“Tim and Pitita—divvy up all the dipping and drizzling site sauces, candied fruit for the foie crèmes, sherry-garlic butter for the bruschetta, sriracha mayonnaise for the summer roll, lemongrass-ginger syrup for the pork belly, pickled carrots for the short ribs, maple bacon glaze for the scallops, Madeira crème fraîche for the asparagus polpettone, cashew dressing and white balsamic drizzle for the snow pea salad, cranberry vinaigrette for the duck, yuzu-apple mayonnaise and wasabi pea sprinkle for the tuna tartare, spicy lime syrup for the coconut soup.”
That’ll keep them all busy until the meat arrives!
10:20 a.m. Call from Client One: the numbers have gone up by 20. Food’s fine, but I need to increase the rentals.
Call the rental company. “Diane, can we increase AP glassware by 40 and martini and champagne glasses by 20 each? Also we’ll need another coat rack with wooden hangers. Also—don’t forget—for entry to that building you need to present an insurance certificate and all the delivery guys need photo ID. Great! Thanks!”
Call the ice company. “Mike—increase my order for Columbus Circle from four to five tins—just to be safe. Your guys need photo ID . . . I’d prefer not to send a staff member down to the loading dock to pick up the ice tubs like last year.”
Call captain and waiters to establish arrival times and dress for both events. Leaving messages—“Call back to confirm, repeating details please folks?”
11 a.m. Checking on everyone’s process, progress, and labeling. Whether the dish is good, delicious, or delectable—correct labeling is THE most important system in catering! No matter how much effort you put into a task, if it doesn’t arrive at the site, ALL is/was/will be in vain. AMEN!
Christa joins Ben & Pitita to finish the site sauces.
Noon. Call Vananda transport to verify pickup time for both events.
12:05 p.m. Ottomanelli’s butcher delivery arrives.
“Georgie—please collect the meat bins?”
Checking in the ground lamb, Muscovy duck breast, B grade foie lobe, ground pork, prosciutto sliced nice and thin. Please check? Pork belly, center cut only, beef short ribs, Korean cut across the bone only; smoked bacon, chicken thighs—stored separately, lunch sausage.
12:20 p.m.: “Ben—you’re on lunch: sausage, pasta, salad, for 1:30 please?”
12:30 p.m. I start the butchering, calling for the marinades to be added to each piece of meat as it’s completed, set up a bain-marie for baking foie for the custard.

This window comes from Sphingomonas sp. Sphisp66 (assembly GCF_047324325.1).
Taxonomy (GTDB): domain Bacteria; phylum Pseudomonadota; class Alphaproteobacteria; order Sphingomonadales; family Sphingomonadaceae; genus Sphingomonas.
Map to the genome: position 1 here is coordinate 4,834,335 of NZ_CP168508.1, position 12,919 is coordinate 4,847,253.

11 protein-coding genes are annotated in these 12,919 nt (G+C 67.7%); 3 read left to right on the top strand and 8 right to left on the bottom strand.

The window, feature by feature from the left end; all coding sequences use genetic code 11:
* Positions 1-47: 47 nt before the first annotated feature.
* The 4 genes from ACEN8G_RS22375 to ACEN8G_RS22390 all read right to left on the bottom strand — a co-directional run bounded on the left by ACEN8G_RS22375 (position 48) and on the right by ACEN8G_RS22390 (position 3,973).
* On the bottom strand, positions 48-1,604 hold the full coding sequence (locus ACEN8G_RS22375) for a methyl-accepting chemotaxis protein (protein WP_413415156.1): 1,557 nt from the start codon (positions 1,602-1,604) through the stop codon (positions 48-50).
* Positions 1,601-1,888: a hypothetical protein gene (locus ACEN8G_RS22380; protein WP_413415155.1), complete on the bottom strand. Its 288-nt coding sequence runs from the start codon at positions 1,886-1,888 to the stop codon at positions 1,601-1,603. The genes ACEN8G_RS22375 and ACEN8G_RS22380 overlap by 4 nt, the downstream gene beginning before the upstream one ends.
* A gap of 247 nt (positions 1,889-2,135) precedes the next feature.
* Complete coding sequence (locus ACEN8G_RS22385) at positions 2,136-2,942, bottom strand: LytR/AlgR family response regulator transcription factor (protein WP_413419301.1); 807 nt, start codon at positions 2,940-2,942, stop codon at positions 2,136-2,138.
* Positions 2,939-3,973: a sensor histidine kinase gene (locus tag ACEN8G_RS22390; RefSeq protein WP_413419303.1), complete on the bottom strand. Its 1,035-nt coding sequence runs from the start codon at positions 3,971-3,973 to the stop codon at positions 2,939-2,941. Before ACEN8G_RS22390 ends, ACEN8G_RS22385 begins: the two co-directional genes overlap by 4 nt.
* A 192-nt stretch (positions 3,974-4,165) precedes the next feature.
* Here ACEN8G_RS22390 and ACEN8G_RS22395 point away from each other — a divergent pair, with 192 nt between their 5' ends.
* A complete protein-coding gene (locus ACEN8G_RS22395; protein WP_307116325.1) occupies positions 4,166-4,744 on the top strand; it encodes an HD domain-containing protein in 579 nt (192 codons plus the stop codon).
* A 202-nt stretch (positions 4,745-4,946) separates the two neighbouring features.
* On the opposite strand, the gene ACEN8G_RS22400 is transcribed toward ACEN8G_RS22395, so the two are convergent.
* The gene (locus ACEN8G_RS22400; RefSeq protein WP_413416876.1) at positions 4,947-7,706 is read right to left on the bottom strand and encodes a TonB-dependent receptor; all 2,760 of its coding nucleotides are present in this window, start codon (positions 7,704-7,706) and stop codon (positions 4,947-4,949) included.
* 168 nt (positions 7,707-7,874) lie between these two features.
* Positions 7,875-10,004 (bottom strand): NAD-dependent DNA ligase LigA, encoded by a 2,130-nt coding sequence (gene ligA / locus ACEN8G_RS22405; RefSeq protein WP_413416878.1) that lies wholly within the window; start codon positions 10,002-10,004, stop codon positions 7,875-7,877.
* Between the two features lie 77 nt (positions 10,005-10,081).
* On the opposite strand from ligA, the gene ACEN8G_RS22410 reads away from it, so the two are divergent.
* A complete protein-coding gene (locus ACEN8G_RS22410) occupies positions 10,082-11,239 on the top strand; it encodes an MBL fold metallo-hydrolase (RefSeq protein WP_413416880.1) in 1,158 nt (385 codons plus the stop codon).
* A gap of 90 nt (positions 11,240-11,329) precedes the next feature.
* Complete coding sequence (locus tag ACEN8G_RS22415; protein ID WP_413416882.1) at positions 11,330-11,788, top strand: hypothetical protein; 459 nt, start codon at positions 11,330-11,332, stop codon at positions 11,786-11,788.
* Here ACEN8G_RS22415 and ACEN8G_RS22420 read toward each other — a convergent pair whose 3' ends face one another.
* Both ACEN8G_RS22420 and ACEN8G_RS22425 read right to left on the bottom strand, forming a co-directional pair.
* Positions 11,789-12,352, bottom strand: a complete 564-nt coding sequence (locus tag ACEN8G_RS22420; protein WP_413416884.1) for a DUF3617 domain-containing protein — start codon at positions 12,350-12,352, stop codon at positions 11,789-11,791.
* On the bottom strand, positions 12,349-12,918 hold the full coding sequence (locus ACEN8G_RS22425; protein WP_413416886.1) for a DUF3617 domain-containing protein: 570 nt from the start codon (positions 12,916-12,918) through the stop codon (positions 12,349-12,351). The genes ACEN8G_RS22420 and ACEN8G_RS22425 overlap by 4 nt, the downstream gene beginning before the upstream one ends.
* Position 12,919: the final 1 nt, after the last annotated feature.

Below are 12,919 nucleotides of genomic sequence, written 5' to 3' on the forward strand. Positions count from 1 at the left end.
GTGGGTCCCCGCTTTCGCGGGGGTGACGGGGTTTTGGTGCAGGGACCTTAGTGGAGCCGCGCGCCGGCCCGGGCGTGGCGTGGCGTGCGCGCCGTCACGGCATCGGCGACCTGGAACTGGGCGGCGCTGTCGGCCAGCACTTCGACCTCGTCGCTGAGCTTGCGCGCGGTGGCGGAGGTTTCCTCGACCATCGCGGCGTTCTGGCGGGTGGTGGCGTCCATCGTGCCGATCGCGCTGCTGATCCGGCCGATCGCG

1:30 p.m. Butchery completed. “Lunch, Ben?” Tasty, healthy lunch: protein, carbs, and lots of salad.
Checking on the morning’s batch of emails: inquiries from two brides; send first response with Press Kit and menus; a regular corporate client wants to reschedule holiday party to mid-January. Great idea! Bookkeeper looking for last month’s deposit slips. (Drat!) Three waiters looking to join my team. Thank them and forward two résumés to Todd, my GM.
2 p.m. Round two! “Georgie, churn all the ice creams and freeze.”
“Christa and Georgie, you’re on puff pastry for the piggies, prosciutto crisps for the pea mousse, peanut butter shortbreads, sticky toffee banana bread pudding, mango toast tartlets, carrot cake, cream cheese mousse, Bourbon crème fraîche, complete chocolate bread pudding—bake in bain marie.”
That’ll keep the oven going until after teatime (4 p.m. most days).
“Tim and Pitita, you’re on stovetop work: flame-roasting peppers for the bruschetta, mac and cheese, quesadilla filling, pea mousse, mushroom broth for ravioli, asparagus gnocchi for the polpettone, butternut squash risotto pancakes, St. Marcellin crème for the brûlée.”
4 p.m. I’m the tea lady. We’re all still heads-down, deep in prep. It’s going to be a long day. The first of three. Tomorrow more of the same, plus the fish will get delivered so we have to prepare for immediate action on blanching lobsters, cleaning and prepping oysters and shrimp—all work done on ice.
4:30 p.m. Baking finished. Oven turned over to the meat braising. All finished items packed, labeled, checked twice, and prep list–checked.
6:30 p.m. Surfaces cleaned and sanitized, floors swept, scrubbed and mopped, stovetop washed. Racks set up for cooling braises.
7 p.m. Dismiss staff. First batch of kitchen laundry in.
Check emails. Staff allocation for prep tomorrow. Braises out on racks to cool. Check the sauce concentration and flavor profile of all.
8 p.m. Kitchen closed. Both party days start at 9 o’clock, as usual, and keep going until after midnight. Then it’s back to the kitchen, unload, pre-wash ready. for full wash in the morning—mind still working.